Location of the Department

At first, the department was housed in a cramped space shared with the Department of Zoology (Aurorankatu 16-20), but in 1968 it was already able to move into new facilities at Töölönkatu 11 together with the computer centre and applied mathematics. As it expanded, the department moved into the so-called Auratalo (Tukholmankatu 2) in 1979 with the computer centre, and then on to Vallila (Teollisuuskatu 23) in 1987. At the same time, the department could give up using the Domus Academica to house courses with a large attendance. As the Faculty of Science gradually moved to the Kumpula campus, the Department of Computer Science also moved to Kumpula in 2004, to the new Exactum building (Gustaf Hällströmin katu 2b). At the same time, the department’s long sojourn in parallel with the university’s computer centre (now the IT Department) ended, as it partially stayed in Vallila and partially relocated to the central campus. When the department moved to Kumpula its library, which it had shared with the computer centre since its establishment on Töölönkatu, also moved and became a part of the Kumpula Science Library, housed in the neighbouring building.

 

Organisation of research and teaching

In the 1990s, the Finnish system of higher education proceeded to an age of quality and evaluation, and so the Department of Computer Science has been instrumental in creating organisations to support top research and teaching. In the national graduate school programme started in 1995, the department has headed HeCSE (HeCSE (Helsinki Graduate School in Computer Science and Engineering, together with the University of Technology in Aalto University) and ComBi (Graduate School in Computational Biology, Bioinformatics, and Biometry, together with the University of Technology in Aalto University; from 2010 FIGS, Finnish Graduate School in Computational Sciences). In 2007, for its part, a multi-disciplinary international Master’s programme in bio-informatics MBI (Master’s Degree Programme in Bioinformatics) was launched. Thanks to these special programmes the selection of basic undergraduate and postgraduate courses has diversified and gained a higher standard.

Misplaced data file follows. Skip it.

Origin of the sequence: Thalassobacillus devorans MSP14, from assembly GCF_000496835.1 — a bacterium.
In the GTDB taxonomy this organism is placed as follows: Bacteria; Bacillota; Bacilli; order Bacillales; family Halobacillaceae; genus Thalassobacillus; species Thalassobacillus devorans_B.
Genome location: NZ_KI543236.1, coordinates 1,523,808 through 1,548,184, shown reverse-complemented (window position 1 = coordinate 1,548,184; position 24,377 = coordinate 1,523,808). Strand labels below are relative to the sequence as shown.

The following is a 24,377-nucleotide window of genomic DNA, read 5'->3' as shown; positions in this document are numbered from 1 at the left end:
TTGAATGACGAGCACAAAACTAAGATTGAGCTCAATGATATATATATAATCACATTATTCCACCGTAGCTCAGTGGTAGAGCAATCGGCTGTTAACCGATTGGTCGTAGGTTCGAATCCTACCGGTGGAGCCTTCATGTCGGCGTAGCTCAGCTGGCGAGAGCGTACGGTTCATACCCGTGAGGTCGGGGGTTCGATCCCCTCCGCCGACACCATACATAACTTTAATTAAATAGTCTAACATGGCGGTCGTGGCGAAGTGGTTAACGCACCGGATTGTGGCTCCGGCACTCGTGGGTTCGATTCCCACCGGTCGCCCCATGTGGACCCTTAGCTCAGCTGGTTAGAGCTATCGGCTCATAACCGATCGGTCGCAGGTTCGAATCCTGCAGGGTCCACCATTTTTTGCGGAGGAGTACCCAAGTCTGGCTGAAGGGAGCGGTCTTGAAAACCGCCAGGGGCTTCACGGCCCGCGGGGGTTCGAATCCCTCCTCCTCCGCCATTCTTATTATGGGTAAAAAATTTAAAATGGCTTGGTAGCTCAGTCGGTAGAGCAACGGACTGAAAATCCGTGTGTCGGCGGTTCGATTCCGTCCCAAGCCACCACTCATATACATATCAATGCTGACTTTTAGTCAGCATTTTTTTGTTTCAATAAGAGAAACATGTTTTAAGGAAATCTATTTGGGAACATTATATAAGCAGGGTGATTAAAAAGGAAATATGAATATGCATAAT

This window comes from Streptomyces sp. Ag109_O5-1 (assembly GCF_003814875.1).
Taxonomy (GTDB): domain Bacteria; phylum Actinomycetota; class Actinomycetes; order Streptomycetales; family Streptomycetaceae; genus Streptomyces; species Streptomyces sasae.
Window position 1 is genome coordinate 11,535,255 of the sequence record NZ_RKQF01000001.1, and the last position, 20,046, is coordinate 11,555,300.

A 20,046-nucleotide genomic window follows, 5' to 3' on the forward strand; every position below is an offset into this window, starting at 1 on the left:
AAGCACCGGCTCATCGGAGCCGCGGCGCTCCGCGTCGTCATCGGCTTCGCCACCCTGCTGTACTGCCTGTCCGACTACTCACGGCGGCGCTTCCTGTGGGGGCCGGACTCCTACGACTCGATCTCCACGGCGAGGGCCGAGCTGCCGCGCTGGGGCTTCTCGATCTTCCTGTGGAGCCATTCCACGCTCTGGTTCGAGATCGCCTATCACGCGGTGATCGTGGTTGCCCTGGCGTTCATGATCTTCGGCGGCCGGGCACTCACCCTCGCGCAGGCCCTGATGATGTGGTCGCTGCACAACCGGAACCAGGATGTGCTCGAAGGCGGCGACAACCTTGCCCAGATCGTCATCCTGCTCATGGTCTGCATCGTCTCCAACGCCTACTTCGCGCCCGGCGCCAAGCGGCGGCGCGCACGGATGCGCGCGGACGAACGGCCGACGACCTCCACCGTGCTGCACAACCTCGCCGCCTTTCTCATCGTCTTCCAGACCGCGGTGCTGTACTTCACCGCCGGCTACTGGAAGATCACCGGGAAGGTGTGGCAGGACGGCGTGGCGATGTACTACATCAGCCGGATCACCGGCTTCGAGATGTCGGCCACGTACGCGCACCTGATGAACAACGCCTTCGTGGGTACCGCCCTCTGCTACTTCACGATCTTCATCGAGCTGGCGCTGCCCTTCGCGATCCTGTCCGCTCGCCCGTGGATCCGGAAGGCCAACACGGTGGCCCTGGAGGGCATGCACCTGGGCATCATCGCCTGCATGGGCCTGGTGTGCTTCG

In 1999, the University of Helsinki launched a joint research institute for information technology with Helsinki University of Technology, HIIT (Helsinki Institute for Information technology), and in 2002 the Basic Research Unit of HIIT was established at the department. HIIT is organised into the joint research programmes of its host universities; in 2010 they are Algorithmic Data Analysis, Algorithmic Systems, Future Internet, and Network Society. The research in HIIT has been found to keep to the highest international standards in all evaluations.
 

Quality of research and teaching

In the international assessments of the quality and standard of research at the University of Helsinki in both 1999 and 2005, the research at the department has been given the highest possible grade. The FDK unit (From Data to Knowledge) at the department has been elected an international centre of excellence in years 2002-2007, and its successor Algodan (Algorithmic Data Analysis) for years 2008-2013. As the department has also been elected a national centre of excellence in higher education both for 2007-2009 and 2010-2012, it is clear that the department is one of the few that hold the highest standard in both research and teaching. In addition, the researchers, teachers and students of the department have received numerous individual acknowledgments and awards, including the Academy professorship of Professor Esko Ukkonen (1999-2004), the Academy professorship of Professor/Research Director Heikki Mannila (2004-2009), and the Helsinki University Eino Kaila award to lecturer Heikki Lokki (2009).

The cornerstone of the department’s success has always been a good atmosphere and team spirit, including the close interaction with students and their union, TKO-äly, which was established in 1988. The team spirit is aptly illustrated by the health-and-safety award of the University of Helsinki, rewarded to the department in 2009. “The department staff has cooperated in a determined and productive way to improve the quality, safety, and comfort of its working environment.” This is a good place to continue the department’s future history.

20.04.2010 - 20:26 Webmaster
15.04.2010 - 13:45 Marina Kurtén